” Then there were two moments that (inadvertently) told us a lot Obama’s economic vision.
The first occurred when a college student named Jeremy asked for reassurances about his job prospects after graduating. Obama answered: “Number one, I want to build manufacturing jobs in this country again.” Jeremy was probably somewhat stunned to find out that his $100,000 in student loans could only land him a job working the line at a factory making government subsidized electric cars. Hey, in these unselfish, planned economies, Jeremy, you take what you’re given.
And when the candidates were asked by one of those committed undecideds to dispel any myths about themselves, Obama used it to lay out one of the least convincing arguments of the night. “I believe,” he explained, “that the free enterprise system is the greatest engine of prosperity the world’s ever known.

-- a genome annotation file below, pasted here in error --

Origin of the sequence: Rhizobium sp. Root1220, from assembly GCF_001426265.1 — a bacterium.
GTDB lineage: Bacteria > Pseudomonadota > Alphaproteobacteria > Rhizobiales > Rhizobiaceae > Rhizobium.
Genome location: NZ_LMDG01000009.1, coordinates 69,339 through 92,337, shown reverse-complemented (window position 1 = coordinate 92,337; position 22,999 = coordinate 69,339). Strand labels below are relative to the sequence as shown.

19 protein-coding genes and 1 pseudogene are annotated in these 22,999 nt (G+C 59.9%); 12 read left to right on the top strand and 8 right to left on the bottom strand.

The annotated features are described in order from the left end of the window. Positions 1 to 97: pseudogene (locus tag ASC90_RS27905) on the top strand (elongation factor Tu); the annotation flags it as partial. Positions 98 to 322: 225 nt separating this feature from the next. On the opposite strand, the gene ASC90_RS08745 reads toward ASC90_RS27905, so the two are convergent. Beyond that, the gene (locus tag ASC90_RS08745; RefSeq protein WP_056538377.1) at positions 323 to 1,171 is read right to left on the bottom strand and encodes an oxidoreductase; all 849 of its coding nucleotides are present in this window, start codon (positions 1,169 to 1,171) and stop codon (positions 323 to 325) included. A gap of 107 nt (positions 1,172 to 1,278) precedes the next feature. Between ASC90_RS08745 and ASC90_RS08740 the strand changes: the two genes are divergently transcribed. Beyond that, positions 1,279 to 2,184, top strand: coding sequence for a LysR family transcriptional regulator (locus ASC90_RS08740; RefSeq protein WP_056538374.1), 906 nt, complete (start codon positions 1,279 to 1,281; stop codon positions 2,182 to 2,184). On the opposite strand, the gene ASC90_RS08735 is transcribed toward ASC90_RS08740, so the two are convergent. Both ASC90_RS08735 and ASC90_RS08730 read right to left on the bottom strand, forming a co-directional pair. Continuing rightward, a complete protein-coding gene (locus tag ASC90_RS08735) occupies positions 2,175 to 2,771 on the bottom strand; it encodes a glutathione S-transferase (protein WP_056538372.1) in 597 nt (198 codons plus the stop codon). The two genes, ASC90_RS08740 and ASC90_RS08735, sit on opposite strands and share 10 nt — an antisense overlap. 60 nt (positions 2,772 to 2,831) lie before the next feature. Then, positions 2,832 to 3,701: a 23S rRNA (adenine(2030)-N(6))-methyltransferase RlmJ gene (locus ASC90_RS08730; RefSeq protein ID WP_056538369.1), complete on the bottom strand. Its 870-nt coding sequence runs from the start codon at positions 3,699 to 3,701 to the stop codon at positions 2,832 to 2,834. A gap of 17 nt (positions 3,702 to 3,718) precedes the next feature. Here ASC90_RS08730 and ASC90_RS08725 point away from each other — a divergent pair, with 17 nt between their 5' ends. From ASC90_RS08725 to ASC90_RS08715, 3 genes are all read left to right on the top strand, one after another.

Yet, if a person had listened to the preceding hour (the preceding four years, actually), they would have learned that the free enterprise system wasn’t “great” enough for the health care insurance industry, retirement funds, auto and banking industries, housing markets, education, green energy, or basically any other area that his administration’s policies have touched on in four years. It would be interesting if someone – perhaps at the next Townhall debate –would ask Obama to define what the free enterprise means to him. “